Graham Reid | | <1 min read
Multi-instrumentalist and musical chameleon Bird has been an impossible character to pin down: in a good way.
As mentioned at the time his Armchair Apocrypha -- which was one of the Best of Elsewhere 2007 albums -- he navigated his way from a bent, back-alley jazz with hints of Tom Waits and searing violin, to a kind of alt.rock/country-noir territory and these days has more in common with Teddy Thompson, Rufus Wainwright and Josh Ritter and other smart, musically ambitious singer-songwriters on the periphery of rock-pop culture. But this guy can also whistle like a theremin.
For this typically eclectic album (full of lyrical ambiguities) he moves closer to the musical landscape of that last Thompson album which means it is by turns poppy yet there are discreet elements of cabaret, light opera (he's had classical training), country music, Anglofolk and blues. But as with Thompson, Bird makes something of his own out of this which is much more than the sum of influences.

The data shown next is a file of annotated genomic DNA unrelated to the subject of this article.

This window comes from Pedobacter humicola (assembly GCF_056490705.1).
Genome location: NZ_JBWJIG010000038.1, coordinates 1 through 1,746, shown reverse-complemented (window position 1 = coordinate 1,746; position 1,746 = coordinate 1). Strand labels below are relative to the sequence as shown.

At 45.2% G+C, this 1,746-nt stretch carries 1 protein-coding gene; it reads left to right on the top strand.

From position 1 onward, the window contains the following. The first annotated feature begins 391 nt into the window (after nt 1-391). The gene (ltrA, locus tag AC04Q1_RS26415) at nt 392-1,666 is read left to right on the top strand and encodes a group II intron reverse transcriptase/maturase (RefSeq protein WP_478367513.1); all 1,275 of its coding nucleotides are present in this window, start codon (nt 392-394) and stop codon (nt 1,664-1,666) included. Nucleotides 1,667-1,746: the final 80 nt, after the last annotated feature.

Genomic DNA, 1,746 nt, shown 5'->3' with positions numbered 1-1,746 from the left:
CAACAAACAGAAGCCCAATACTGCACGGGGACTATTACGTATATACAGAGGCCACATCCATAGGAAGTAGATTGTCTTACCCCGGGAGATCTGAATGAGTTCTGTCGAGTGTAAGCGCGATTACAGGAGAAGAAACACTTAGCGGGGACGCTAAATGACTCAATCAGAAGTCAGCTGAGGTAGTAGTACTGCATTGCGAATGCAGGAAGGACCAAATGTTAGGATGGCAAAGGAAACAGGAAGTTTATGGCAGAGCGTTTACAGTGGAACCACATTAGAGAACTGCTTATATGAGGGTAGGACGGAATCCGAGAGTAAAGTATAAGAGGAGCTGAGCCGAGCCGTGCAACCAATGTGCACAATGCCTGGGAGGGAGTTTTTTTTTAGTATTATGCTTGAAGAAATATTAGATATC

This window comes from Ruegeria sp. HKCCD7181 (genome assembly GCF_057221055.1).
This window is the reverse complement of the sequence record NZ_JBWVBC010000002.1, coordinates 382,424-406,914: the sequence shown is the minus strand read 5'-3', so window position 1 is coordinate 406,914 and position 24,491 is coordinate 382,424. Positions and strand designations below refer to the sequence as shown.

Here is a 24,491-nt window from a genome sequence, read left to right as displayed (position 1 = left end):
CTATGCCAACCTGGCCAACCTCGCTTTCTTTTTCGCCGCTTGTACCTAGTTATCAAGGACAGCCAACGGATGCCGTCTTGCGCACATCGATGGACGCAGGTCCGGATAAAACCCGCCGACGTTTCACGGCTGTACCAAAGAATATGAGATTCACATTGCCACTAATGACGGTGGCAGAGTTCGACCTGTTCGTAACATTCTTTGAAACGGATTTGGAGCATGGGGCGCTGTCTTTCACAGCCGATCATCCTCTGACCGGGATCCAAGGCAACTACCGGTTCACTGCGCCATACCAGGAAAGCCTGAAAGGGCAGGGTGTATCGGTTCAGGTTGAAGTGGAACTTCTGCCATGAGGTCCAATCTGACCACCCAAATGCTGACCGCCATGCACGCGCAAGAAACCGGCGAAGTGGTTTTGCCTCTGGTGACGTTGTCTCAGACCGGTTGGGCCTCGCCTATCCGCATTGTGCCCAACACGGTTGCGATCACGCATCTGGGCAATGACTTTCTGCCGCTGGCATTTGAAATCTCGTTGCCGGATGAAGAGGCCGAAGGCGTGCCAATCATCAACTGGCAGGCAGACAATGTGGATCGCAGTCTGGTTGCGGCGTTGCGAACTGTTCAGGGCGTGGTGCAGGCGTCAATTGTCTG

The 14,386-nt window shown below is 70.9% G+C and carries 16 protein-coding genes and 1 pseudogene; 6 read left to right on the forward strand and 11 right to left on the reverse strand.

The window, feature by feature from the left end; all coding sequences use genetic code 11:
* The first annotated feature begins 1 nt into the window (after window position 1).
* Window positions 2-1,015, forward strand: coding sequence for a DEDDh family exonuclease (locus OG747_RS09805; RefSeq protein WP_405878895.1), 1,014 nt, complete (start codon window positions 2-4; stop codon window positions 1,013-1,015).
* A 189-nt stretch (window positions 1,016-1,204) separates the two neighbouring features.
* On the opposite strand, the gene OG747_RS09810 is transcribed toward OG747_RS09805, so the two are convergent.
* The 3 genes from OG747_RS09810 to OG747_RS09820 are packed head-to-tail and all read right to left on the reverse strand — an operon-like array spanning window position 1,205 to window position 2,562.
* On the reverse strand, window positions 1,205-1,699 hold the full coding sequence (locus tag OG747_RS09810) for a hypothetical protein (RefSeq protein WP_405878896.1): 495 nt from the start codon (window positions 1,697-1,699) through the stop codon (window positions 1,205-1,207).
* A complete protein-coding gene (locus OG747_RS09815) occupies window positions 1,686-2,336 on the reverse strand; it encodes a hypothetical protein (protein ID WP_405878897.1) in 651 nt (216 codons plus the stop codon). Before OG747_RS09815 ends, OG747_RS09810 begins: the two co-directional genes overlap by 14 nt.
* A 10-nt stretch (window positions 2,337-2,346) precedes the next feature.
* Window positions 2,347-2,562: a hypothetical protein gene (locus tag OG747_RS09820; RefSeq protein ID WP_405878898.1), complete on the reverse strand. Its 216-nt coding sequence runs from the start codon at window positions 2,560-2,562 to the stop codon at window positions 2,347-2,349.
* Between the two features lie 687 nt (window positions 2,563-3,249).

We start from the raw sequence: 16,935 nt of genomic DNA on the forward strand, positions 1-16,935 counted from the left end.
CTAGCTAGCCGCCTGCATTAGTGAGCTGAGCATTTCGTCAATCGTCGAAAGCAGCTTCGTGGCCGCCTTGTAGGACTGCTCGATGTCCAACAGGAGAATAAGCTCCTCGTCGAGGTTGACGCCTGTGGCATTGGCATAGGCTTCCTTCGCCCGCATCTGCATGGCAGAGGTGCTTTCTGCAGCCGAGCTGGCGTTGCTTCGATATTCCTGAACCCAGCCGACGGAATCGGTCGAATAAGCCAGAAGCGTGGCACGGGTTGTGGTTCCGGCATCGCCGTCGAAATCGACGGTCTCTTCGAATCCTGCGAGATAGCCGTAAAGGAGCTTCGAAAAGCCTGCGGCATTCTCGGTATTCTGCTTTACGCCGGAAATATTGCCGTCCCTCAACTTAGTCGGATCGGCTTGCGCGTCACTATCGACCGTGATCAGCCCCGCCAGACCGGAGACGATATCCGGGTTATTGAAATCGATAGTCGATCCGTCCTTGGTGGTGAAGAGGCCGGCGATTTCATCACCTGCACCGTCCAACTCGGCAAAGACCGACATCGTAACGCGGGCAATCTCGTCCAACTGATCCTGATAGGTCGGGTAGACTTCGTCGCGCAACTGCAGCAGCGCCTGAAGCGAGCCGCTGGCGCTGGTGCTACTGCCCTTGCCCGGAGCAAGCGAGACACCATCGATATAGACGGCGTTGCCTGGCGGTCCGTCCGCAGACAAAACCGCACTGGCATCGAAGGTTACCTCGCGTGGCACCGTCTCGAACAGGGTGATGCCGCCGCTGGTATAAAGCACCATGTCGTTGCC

If Armchair Apocrypha was, he says, "erratic and ecstatic", this one is more immediate in its appeal. (If it was a dark and complex novel, this is a collection of cleverly framed short stories).
With subtle production and slightly unnerving sonic effects (percussion, that whistling, the violin) this could be the album that takes the gifted Bird to a wider audience.
Let's hope so, he has avoided the radar for far too long.